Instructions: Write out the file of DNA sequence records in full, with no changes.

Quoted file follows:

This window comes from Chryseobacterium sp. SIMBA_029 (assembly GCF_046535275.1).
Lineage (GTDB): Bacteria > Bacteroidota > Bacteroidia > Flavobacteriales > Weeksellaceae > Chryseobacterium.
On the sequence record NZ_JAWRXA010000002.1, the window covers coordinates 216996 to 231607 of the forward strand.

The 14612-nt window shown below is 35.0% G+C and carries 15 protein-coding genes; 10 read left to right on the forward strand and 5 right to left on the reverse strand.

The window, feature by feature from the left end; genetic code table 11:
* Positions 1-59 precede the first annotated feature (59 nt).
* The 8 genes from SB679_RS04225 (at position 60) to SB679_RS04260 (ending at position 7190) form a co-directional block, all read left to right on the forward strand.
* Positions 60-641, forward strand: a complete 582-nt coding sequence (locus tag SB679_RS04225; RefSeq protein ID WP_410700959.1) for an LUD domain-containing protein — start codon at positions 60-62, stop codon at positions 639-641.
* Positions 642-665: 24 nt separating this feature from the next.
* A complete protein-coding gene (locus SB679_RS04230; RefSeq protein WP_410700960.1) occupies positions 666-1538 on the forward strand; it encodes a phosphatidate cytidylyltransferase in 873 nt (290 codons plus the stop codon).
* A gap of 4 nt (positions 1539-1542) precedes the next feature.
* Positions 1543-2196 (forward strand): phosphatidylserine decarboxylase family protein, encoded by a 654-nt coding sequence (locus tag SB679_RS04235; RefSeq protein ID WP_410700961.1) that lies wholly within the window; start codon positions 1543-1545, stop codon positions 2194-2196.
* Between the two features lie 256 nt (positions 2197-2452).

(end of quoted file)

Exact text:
This window comes from Chryseobacterium sp. SIMBA_029 (assembly GCF_046535275.1).
Lineage (GTDB): Bacteria > Bacteroidota > Bacteroidia > Flavobacteriales > Weeksellaceae > Chryseobacterium.
On the sequence record NZ_JAWRXA010000002.1, the window covers coordinates 216996 to 231607 of the forward strand.

The 14612-nt window shown below is 35.0% G+C and carries 15 protein-coding genes; 10 read left to right on the forward strand and 5 right to left on the reverse strand.

The window, feature by feature from the left end; genetic code table 11:
* Positions 1-59 precede the first annotated feature (59 nt).
* The 8 genes from SB679_RS04225 (at position 60) to SB679_RS04260 (ending at position 7190) form a co-directional block, all read left to right on the forward strand.
* Positions 60-641, forward strand: a complete 582-nt coding sequence (locus tag SB679_RS04225; RefSeq protein ID WP_410700959.1) for an LUD domain-containing protein — start codon at positions 60-62, stop codon at positions 639-641.
* Positions 642-665: 24 nt separating this feature from the next.
* A complete protein-coding gene (locus SB679_RS04230; RefSeq protein WP_410700960.1) occupies positions 666-1538 on the forward strand; it encodes a phosphatidate cytidylyltransferase in 873 nt (290 codons plus the stop codon).
* A gap of 4 nt (positions 1539-1542) precedes the next feature.
* Positions 1543-2196 (forward strand): phosphatidylserine decarboxylase family protein, encoded by a 654-nt coding sequence (locus tag SB679_RS04235; RefSeq protein ID WP_410700961.1) that lies wholly within the window; start codon positions 1543-1545, stop codon positions 2194-2196.
* Between the two features lie 256 nt (positions 2197-2452).